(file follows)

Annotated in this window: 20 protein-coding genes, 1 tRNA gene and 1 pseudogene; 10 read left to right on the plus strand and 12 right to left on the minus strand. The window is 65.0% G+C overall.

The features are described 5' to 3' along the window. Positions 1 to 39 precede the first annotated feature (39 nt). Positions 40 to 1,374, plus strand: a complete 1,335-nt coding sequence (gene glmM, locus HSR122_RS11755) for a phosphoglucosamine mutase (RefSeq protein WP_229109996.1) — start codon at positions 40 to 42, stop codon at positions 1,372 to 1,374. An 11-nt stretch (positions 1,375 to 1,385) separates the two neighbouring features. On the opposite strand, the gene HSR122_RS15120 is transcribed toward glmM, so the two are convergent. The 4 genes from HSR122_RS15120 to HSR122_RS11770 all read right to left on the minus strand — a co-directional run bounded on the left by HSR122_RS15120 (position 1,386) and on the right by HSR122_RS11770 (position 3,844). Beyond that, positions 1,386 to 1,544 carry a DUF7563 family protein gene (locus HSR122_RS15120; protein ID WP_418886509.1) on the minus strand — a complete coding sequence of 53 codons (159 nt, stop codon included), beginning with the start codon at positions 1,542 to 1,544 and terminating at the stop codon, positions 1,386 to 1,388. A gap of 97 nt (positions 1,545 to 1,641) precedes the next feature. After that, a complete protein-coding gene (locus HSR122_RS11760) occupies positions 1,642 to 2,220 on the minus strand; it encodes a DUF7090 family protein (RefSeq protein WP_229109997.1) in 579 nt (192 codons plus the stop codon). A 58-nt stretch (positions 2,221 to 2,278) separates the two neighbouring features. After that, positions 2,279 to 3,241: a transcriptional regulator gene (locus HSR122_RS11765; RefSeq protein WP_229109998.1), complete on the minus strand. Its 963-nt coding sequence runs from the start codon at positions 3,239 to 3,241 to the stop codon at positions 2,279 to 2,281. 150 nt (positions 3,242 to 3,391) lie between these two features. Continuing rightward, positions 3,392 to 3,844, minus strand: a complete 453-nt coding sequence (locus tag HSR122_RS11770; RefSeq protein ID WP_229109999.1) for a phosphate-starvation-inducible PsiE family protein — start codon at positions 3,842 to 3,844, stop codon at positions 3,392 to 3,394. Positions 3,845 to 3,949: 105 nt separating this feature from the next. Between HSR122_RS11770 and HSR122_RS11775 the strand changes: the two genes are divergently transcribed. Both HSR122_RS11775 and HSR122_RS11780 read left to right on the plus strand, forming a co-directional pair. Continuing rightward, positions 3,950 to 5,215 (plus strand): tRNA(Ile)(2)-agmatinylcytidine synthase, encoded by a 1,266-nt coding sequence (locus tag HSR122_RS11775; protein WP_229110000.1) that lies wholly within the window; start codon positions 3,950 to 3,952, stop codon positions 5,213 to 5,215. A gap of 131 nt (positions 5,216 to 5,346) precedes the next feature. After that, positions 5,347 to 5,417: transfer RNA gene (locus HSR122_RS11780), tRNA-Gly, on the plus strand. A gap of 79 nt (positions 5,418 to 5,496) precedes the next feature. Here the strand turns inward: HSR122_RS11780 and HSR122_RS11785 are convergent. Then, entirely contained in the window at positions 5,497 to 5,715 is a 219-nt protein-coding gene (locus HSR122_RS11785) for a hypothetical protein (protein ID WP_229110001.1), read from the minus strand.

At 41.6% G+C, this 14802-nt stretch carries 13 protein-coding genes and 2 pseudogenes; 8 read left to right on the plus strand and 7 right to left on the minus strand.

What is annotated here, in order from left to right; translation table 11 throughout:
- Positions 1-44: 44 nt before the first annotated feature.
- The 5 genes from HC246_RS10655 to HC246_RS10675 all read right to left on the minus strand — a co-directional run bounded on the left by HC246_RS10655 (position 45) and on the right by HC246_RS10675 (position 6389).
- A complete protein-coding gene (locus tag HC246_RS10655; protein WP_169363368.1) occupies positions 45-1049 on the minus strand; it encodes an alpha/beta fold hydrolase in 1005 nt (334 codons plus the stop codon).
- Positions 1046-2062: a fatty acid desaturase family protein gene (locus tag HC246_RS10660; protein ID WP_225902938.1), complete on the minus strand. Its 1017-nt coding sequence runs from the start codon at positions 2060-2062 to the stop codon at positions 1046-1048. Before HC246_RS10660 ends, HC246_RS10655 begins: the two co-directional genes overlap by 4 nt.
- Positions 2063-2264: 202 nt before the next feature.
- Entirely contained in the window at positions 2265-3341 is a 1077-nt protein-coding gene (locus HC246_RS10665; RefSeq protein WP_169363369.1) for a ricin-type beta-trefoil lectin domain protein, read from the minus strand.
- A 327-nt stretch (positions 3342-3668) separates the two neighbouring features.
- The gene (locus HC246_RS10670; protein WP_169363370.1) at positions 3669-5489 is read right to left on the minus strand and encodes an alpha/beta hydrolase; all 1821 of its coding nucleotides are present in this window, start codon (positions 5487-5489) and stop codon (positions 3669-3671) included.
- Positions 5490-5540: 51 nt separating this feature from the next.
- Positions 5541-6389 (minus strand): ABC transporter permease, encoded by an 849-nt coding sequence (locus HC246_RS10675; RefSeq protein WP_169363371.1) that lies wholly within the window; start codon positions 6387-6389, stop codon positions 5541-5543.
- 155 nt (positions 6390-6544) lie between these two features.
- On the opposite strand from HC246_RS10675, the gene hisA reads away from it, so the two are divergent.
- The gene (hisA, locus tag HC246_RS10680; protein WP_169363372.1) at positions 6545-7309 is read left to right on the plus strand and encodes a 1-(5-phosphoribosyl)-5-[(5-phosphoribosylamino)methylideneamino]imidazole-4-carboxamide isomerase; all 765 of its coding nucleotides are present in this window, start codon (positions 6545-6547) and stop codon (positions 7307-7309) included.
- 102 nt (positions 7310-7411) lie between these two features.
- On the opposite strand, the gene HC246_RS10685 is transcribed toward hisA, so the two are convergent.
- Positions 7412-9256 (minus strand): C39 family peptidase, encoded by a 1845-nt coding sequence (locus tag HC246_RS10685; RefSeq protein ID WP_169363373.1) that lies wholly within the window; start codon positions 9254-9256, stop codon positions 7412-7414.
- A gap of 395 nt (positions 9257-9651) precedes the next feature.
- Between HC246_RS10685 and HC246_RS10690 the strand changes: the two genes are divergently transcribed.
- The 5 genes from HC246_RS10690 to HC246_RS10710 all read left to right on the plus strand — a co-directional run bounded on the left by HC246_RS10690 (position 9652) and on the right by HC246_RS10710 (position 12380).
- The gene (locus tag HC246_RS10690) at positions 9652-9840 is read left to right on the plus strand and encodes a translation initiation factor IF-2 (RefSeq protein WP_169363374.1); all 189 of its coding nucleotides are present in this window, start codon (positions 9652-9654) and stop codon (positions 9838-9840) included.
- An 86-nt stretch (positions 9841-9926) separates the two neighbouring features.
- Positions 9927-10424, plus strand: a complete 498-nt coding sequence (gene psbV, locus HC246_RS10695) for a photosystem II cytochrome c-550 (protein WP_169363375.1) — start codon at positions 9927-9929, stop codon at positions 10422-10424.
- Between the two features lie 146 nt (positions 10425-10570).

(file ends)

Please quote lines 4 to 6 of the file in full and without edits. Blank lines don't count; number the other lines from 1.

What is annotated here, in order from left to right; translation table 11 throughout:
- Positions 1-44: 44 nt before the first annotated feature.
- The 5 genes from HC246_RS10655 to HC246_RS10675 all read right to left on the minus strand — a co-directional run bounded on the left by HC246_RS10655 (position 45) and on the right by HC246_RS10675 (position 6389).